Why the Housing Market will stay Strong in 2013

Doom and Gloom sells Newspapers and Advertising space:

The End is Near! Run for the Hills! .. be sure to stock up on canned food, water and fuel before you go..” 

Don’t get caught in the Housing Bubble! Interest Rates won’t stay low forever! .. Invest with us to keep your money safe“.

Sound familiar?

Well, December 21st, 2012 came and went.. the Apocalypse didn’t happen. Just like the Canadian Real Estate Market ‘Housing Bubble” didn’t burst.. like it hasn’t for the past 12 years.

I came across an excellent article in Moneyville.ca. It gives an easy to follow, point by point explanation of how 2013 is shaping up in the GTA, and right next door in Durham Region

Knowledge, planning and prudence are hallmarks of a successful buyer or seller. Enjoy the article.. Be informed.. Make good decisions! And of course, if you have any questions on how to make your dream of home ownership come true, drop me a line at Grant@Powergate.ca. I’m never too busy to help.

Why GTA Housing Market Will Stay Strong in 2013

By Mark Weisleder | Fri Dec 21 2012

Many economists predicted a local real estate crash this year (2012), with prices falling by up to 25 per cent. I didn’t see that prediction coming true and it didn’t. Nor will do I believe it will happen in 2013.

Here’s why:

1. Homes are more affordable

In 1990, the average GTA home cost half of what it does today. But interest rates were 12 per cent for a five-year term at the time. So if a two- bedroom condo cost $250,000 in 1990 and you had a 20-per-cent down payment, your monthly carrying costs, including interest, taxes and common expenses, were about $2,500. The average rental for a two-bedroom condo at the time was $1,100, according to the Housing New Canadians research group. So the economics of ownership made no sense.

Today, even with a price of $500,000, if you have a 20-per-cent down payment, with current interest rates at 3 per cent, the total monthly payment is what it was in 1990. It is still $2,500 per month, including common expenses and taxes. But in downtown Toronto, the average rent paid for a two-bedroom unit is now close to $2,500 per month.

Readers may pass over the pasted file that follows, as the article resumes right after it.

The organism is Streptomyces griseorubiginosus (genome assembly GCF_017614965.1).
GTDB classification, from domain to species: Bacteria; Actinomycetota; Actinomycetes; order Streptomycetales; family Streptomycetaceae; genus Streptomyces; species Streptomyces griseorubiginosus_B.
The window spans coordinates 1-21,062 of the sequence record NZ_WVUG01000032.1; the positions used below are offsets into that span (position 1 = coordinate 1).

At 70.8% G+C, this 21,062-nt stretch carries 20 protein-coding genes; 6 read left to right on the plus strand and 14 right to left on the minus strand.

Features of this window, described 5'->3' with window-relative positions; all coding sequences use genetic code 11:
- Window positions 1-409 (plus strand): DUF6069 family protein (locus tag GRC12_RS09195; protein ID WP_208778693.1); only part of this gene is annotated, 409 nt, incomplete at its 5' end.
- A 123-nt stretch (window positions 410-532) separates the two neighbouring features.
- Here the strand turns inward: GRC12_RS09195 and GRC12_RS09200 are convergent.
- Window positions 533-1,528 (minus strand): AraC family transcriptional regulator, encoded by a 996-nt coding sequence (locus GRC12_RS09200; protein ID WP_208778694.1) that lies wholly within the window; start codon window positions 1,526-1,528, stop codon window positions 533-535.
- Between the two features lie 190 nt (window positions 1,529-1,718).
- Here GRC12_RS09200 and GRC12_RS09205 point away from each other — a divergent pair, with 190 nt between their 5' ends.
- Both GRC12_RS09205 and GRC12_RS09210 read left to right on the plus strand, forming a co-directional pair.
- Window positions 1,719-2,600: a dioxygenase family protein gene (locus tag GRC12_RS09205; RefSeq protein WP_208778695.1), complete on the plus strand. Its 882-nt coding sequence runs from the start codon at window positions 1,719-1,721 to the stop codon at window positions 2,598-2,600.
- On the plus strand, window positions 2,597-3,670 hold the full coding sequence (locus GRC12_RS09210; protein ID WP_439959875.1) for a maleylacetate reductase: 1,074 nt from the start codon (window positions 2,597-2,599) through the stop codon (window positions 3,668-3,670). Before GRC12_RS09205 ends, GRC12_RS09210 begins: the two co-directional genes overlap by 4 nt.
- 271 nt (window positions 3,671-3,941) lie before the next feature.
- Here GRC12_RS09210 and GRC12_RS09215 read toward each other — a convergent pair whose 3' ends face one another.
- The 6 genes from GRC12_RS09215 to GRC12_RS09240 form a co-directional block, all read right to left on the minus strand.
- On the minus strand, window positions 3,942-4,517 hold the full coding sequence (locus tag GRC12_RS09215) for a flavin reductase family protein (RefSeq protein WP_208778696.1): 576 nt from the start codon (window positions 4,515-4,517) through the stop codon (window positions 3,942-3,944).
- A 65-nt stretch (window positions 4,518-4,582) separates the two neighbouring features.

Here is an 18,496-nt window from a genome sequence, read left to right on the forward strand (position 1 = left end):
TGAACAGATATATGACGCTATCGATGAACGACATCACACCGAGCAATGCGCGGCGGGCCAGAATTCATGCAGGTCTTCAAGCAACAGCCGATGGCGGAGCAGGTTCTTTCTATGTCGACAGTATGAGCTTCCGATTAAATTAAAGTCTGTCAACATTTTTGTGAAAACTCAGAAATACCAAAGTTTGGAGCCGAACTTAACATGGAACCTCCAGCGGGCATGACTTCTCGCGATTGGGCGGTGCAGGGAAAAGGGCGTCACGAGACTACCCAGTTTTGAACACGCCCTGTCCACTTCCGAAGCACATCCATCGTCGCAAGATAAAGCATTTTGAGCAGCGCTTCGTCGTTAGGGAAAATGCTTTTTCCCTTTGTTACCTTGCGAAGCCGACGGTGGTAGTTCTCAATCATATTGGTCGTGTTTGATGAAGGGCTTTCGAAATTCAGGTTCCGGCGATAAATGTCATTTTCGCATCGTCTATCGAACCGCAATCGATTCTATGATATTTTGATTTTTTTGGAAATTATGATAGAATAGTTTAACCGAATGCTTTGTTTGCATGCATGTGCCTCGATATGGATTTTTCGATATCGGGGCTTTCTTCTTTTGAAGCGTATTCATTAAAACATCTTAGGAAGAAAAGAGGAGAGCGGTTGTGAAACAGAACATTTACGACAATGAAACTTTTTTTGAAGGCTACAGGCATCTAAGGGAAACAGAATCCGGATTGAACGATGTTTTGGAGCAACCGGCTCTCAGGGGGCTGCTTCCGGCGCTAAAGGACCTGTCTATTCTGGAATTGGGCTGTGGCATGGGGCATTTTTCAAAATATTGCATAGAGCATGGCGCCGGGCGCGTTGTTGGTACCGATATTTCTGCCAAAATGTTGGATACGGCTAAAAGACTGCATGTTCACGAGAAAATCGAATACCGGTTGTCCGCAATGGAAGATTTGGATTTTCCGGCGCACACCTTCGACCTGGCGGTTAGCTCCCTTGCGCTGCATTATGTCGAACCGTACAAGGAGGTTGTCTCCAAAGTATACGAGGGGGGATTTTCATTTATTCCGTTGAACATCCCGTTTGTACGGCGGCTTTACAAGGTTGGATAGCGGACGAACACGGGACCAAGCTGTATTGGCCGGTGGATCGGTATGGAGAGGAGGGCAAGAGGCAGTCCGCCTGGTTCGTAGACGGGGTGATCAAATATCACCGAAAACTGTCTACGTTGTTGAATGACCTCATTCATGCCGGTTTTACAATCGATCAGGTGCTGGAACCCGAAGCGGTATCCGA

Most tenants who can afford $2,500 a month or more in rent can probably afford to buy a home now, if they have 10 per cent down payment or more.

2. The lesson from 2012

Toronto Real Estate Board statistics up until Nov. 30 show 82,200 units had sold in the GTA so far this year. In 2011, it was 84,900, and in 2010 it was 81,900. The average price on Nov. 30 was 2 per cent higher than a year ago. If anything, the market has remained very stable for the past three years.

3. Impact of mortgage rule changes is minor

The mortgage rule changes imposed in early July lowered the amortization period to 25 years if you were putting less than 20 per cent down and lowered the percentage of your income that could be used for borrowing from 44 per cent to 39 per cent. The result was that buyers who would have purchased in late summer or fall moved up their purchasing decision to the spring. By fall, this meant many would-be first-time buyers were looking to rent instead of buy. This contributed to low vacancy rates.

4. 2013 will be fine

Despite the doom and gloom, Toronto condo rental vacancy rates are 1.7 per cent. This means that for those people who cannot sell their condos, there are plenty of renters who can cover the monthly costs. (Note: the same can be said for housing in general for those thinking of investing in rental properties – GL)

5. Debt-to-income ratio not relevant

As our American friends like to say, “that dog won’t hunt.” Every month we are told that because the ratio of household debt to household income continues to rise — and is now at 164 per cent — there is a danger of a real estate collapse.

What this really means is that the average Canadian household has an income of $100,000 and total debt of $164,000 (of which their real estate debt constitutes-two thirds). Again, as stated earlier, with interest rates at 3 per cent, this is not a dangerous problem.

If interest rates were 12 per cent, as they were in 1990, or if all your debt was on your credit cards (with interest rates averaging 18 per cent), then this would be a serious problem.

Note to readers: pay down or eliminate your credit card debt in 2013.

Note to government: with mortgage interest rates at 3 per cent, it is almost criminal for lenders to be able to charge 18 per cent on consumer credit cards.

6. Interest rates may not rise until 2015

The U.S. Federal Reserve is now saying it won’t raise rates until 2015. Our rates can’t differ much from theirs without harming our economy with a strong dollar and slower growth.

These are all things to keep in mind in the coming year. Somebody has been predicting a Canadian real estate market collapse for the past 12 years. It hasn’t happened yet and won’t happen in 2013.

Printed with permission from Mark Weisleder, a Toronto real estate lawyer. mark@markweisleder.com

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Grant

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